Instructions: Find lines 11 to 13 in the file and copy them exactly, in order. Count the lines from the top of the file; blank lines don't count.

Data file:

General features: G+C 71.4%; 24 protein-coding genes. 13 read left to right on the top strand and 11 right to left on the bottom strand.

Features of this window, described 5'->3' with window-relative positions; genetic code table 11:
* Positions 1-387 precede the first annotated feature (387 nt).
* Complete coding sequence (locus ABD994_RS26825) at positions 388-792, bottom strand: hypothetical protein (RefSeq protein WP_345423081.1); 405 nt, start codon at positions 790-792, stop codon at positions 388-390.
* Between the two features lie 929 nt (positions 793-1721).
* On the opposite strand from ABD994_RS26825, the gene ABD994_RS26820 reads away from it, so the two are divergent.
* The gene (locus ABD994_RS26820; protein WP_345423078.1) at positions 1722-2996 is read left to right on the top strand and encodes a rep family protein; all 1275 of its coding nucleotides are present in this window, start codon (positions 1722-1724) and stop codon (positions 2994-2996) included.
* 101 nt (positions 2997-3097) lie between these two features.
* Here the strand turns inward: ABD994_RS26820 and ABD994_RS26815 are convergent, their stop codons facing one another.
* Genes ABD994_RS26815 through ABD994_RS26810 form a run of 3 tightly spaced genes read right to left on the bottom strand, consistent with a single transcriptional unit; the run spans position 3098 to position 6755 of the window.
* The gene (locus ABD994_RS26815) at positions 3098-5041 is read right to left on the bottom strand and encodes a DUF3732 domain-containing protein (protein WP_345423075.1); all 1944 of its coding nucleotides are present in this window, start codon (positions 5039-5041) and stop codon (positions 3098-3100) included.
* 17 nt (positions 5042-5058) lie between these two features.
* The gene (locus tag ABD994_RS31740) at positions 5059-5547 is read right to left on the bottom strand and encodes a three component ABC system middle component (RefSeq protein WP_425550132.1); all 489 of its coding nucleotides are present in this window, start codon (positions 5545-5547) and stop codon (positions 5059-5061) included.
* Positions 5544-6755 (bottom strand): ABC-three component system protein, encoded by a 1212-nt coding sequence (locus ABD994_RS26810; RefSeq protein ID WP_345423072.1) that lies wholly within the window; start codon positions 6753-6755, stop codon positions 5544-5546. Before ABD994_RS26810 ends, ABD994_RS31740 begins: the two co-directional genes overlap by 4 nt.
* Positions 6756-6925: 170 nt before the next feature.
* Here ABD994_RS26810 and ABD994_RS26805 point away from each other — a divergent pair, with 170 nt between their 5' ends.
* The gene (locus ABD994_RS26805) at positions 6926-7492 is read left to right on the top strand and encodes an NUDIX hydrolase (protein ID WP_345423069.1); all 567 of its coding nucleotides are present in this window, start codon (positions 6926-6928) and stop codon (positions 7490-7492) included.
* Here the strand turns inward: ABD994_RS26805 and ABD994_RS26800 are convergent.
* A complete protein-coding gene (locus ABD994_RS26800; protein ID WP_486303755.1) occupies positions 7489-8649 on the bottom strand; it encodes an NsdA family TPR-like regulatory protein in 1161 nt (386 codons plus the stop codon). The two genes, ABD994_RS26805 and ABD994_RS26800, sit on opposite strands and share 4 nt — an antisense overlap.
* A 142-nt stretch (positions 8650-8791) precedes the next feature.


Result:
* The gene (locus ABD994_RS26815) at positions 3098-5041 is read right to left on the bottom strand and encodes a DUF3732 domain-containing protein (protein WP_345423075.1); all 1944 of its coding nucleotides are present in this window, start codon (positions 5039-5041) and stop codon (positions 3098-3100) included.
* 17 nt (positions 5042-5058) lie between these two features.
* The gene (locus tag ABD994_RS31740) at positions 5059-5547 is read right to left on the bottom strand and encodes a three component ABC system middle component (RefSeq protein WP_425550132.1); all 489 of its coding nucleotides are present in this window, start codon (positions 5545-5547) and stop codon (positions 5059-5061) included.